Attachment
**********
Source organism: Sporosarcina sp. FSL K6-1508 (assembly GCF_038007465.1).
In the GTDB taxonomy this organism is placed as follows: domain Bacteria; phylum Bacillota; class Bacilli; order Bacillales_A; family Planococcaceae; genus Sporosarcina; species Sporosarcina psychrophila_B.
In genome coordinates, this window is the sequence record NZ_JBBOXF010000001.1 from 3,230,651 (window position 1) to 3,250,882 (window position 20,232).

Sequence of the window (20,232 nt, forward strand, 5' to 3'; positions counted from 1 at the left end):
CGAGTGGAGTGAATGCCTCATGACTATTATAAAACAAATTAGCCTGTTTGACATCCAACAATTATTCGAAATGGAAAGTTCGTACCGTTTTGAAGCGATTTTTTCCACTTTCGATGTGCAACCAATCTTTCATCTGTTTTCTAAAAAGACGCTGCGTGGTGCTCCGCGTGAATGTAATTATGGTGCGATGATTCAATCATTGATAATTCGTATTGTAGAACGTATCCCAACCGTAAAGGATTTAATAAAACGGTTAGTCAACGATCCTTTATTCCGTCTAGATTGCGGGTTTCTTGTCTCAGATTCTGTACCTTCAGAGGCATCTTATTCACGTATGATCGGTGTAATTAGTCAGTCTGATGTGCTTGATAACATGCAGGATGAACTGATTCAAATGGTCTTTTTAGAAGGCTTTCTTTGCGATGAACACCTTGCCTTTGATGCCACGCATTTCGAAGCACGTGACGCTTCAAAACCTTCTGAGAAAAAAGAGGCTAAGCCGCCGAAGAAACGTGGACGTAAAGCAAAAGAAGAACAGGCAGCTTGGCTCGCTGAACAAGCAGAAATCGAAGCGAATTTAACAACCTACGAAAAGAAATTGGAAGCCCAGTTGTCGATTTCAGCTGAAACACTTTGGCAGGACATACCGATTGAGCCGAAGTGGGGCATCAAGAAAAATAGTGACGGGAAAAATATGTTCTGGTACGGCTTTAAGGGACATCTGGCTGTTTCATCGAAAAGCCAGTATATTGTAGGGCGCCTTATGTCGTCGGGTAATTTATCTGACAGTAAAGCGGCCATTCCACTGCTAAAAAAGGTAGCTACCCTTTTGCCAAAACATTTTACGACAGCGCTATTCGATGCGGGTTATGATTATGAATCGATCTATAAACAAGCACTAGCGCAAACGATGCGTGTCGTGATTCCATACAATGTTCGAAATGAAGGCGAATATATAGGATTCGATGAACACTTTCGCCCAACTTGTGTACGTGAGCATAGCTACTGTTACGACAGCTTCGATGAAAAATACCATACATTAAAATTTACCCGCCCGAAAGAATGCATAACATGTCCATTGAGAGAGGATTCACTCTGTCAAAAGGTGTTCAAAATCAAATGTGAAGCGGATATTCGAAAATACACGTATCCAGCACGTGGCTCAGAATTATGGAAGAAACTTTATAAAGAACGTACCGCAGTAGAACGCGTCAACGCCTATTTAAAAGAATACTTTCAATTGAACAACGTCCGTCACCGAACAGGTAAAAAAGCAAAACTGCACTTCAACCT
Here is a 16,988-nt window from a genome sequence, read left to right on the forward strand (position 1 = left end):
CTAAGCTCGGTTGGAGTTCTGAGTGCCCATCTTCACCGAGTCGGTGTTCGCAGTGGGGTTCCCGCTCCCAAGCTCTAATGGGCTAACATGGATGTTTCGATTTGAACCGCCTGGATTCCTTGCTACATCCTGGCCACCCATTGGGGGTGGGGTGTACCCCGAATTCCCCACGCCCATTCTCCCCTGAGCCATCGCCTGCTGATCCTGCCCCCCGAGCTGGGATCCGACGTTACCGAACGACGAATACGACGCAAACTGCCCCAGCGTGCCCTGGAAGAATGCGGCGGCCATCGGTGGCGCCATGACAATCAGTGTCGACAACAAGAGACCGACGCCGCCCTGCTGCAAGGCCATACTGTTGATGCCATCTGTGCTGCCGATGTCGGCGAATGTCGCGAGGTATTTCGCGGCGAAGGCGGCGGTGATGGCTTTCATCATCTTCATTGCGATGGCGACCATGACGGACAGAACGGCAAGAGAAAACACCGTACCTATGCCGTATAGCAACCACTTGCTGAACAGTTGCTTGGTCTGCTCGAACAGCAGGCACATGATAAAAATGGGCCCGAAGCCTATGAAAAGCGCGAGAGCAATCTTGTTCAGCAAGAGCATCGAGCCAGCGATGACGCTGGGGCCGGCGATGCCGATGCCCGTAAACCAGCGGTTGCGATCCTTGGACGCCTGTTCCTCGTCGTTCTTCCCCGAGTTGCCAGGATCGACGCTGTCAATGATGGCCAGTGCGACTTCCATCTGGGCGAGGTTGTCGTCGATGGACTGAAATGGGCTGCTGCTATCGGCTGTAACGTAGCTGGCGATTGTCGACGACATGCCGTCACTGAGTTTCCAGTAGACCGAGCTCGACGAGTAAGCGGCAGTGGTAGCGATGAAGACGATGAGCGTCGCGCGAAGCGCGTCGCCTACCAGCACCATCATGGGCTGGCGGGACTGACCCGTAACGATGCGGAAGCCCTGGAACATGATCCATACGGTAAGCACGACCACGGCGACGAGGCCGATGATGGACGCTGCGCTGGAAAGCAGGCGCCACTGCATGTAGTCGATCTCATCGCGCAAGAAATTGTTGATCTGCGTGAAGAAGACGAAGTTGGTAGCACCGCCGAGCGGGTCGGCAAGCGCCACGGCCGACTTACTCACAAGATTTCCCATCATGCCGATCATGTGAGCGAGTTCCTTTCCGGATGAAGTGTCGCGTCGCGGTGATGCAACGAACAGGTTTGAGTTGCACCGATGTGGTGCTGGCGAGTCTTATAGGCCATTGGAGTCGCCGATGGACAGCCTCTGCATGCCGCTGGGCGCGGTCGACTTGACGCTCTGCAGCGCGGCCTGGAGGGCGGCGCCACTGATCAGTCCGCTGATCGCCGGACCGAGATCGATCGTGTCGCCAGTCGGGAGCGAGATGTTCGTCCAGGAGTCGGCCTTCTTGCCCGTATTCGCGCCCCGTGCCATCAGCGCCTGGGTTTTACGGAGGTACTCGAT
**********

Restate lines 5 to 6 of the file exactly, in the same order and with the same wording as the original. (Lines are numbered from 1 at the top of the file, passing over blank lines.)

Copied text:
CGAGTGGAGTGAATGCCTCATGACTATTATAAAACAAATTAGCCTGTTTGACATCCAACAATTATTCGAAATGGAAAGTTCGTACCGTTTTGAAGCGATTTTTTCCACTTTCGATGTGCAACCAATCTTTCATCTGTTTTCTAAAAAGACGCTGCGTGGTGCTCCGCGTGAATGTAATTATGGTGCGATGATTCAATCATTGATAATTCGTATTGTAGAACGTATCCCAACCGTAAAGGATTTAATAAAACGGTTAGTCAACGATCCTTTATTCCGTCTAGATTGCGGGTTTCTTGTCTCAGATTCTGTACCTTCAGAGGCATCTTATTCACGTATGATCGGTGTAATTAGTCAGTCTGATGTGCTTGATAACATGCAGGATGAACTGATTCAAATGGTCTTTTTAGAAGGCTTTCTTTGCGATGAACACCTTGCCTTTGATGCCACGCATTTCGAAGCACGTGACGCTTCAAAACCTTCTGAGAAAAAAGAGGCTAAGCCGCCGAAGAAACGTGGACGTAAAGCAAAAGAAGAACAGGCAGCTTGGCTCGCTGAACAAGCAGAAATCGAAGCGAATTTAACAACCTACGAAAAGAAATTGGAAGCCCAGTTGTCGATTTCAGCTGAAACACTTTGGCAGGACATACCGATTGAGCCGAAGTGGGGCATCAAGAAAAATAGTGACGGGAAAAATATGTTCTGGTACGGCTTTAAGGGACATCTGGCTGTTTCATCGAAAAGCCAGTATATTGTAGGGCGCCTTATGTCGTCGGGTAATTTATCTGACAGTAAAGCGGCCATTCCACTGCTAAAAAAGGTAGCTACCCTTTTGCCAAAACATTTTACGACAGCGCTATTCGATGCGGGTTATGATTATGAATCGATCTATAAACAAGCACTAGCGCAAACGATGCGTGTCGTGATTCCATACAATGTTCGAAATGAAGGCGAATATATAGGATTCGATGAACACTTTCGCCCAACTTGTGTACGTGAGCATAGCTACTGTTACGACAGCTTCGATGAAAAATACCATACATTAAAATTTACCCGCCCGAAAGAATGCATAACATGTCCATTGAGAGAGGATTCACTCTGTCAAAAGGTGTTCAAAATCAAATGTGAAGCGGATATTCGAAAATACACGTATCCAGCACGTGGCTCAGAATTATGGAAGAAACTTTATAAAGAACGTACCGCAGTAGAACGCGTCAACGCCTATTTAAAAGAATACTTTCAATTGAACAACGTCCGTCACCGAACAGGTAAAAAAGCAAAACTGCACTTCAACCT
Here is a 16,988-nt window from a genome sequence, read left to right on the forward strand (position 1 = left end):